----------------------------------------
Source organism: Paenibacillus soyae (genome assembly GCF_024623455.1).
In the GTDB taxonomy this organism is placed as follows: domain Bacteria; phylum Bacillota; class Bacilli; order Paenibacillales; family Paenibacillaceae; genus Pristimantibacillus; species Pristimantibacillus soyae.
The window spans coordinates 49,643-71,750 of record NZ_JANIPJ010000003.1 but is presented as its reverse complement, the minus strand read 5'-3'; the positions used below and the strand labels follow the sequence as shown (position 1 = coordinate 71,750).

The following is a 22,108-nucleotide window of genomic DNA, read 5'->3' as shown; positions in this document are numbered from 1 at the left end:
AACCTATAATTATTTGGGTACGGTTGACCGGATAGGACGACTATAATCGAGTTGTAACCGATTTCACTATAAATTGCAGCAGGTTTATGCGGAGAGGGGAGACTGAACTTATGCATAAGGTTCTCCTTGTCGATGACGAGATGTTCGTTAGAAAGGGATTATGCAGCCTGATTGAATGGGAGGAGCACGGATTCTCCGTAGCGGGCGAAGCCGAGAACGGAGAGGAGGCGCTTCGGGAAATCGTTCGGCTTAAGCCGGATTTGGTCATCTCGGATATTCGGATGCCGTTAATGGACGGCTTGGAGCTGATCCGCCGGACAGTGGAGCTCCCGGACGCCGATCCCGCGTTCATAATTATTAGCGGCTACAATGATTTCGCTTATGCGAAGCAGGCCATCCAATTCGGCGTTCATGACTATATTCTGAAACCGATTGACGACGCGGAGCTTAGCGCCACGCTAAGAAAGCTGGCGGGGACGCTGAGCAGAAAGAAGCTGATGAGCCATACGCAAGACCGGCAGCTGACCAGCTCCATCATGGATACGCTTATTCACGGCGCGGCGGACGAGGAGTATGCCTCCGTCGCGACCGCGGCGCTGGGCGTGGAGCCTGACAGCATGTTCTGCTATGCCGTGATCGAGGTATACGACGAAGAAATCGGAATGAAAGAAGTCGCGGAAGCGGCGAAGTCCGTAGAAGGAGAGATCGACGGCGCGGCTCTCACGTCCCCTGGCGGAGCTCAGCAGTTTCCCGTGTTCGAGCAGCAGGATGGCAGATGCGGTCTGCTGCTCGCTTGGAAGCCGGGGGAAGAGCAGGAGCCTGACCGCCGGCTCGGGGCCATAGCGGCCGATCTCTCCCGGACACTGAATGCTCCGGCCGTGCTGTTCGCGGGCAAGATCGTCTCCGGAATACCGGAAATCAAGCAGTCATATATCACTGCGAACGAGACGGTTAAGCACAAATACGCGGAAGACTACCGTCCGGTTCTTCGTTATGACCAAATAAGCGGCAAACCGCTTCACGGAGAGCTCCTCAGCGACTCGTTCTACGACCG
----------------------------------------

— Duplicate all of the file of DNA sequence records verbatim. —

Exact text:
Source organism: Paenibacillus soyae (genome assembly GCF_024623455.1).
In the GTDB taxonomy this organism is placed as follows: domain Bacteria; phylum Bacillota; class Bacilli; order Paenibacillales; family Paenibacillaceae; genus Pristimantibacillus; species Pristimantibacillus soyae.
The window spans coordinates 49,643-71,750 of record NZ_JANIPJ010000003.1 but is presented as its reverse complement, the minus strand read 5'-3'; the positions used below and the strand labels follow the sequence as shown (position 1 = coordinate 71,750).

The following is a 22,108-nucleotide window of genomic DNA, read 5'->3' as shown; positions in this document are numbered from 1 at the left end:
AACCTATAATTATTTGGGTACGGTTGACCGGATAGGACGACTATAATCGAGTTGTAACCGATTTCACTATAAATTGCAGCAGGTTTATGCGGAGAGGGGAGACTGAACTTATGCATAAGGTTCTCCTTGTCGATGACGAGATGTTCGTTAGAAAGGGATTATGCAGCCTGATTGAATGGGAGGAGCACGGATTCTCCGTAGCGGGCGAAGCCGAGAACGGAGAGGAGGCGCTTCGGGAAATCGTTCGGCTTAAGCCGGATTTGGTCATCTCGGATATTCGGATGCCGTTAATGGACGGCTTGGAGCTGATCCGCCGGACAGTGGAGCTCCCGGACGCCGATCCCGCGTTCATAATTATTAGCGGCTACAATGATTTCGCTTATGCGAAGCAGGCCATCCAATTCGGCGTTCATGACTATATTCTGAAACCGATTGACGACGCGGAGCTTAGCGCCACGCTAAGAAAGCTGGCGGGGACGCTGAGCAGAAAGAAGCTGATGAGCCATACGCAAGACCGGCAGCTGACCAGCTCCATCATGGATACGCTTATTCACGGCGCGGCGGACGAGGAGTATGCCTCCGTCGCGACCGCGGCGCTGGGCGTGGAGCCTGACAGCATGTTCTGCTATGCCGTGATCGAGGTATACGACGAAGAAATCGGAATGAAAGAAGTCGCGGAAGCGGCGAAGTCCGTAGAAGGAGAGATCGACGGCGCGGCTCTCACGTCCCCTGGCGGAGCTCAGCAGTTTCCCGTGTTCGAGCAGCAGGATGGCAGATGCGGTCTGCTGCTCGCTTGGAAGCCGGGGGAAGAGCAGGAGCCTGACCGCCGGCTCGGGGCCATAGCGGCCGATCTCTCCCGGACACTGAATGCTCCGGCCGTGCTGTTCGCGGGCAAGATCGTCTCCGGAATACCGGAAATCAAGCAGTCATATATCACTGCGAACGAGACGGTTAAGCACAAATACGCGGAAGACTACCGTCCGGTTCTTCGTTATGACCAAATAAGCGGCAAACCGCTTCACGGAGAGCTCCTCAGCGACTCGTTCTACGACCG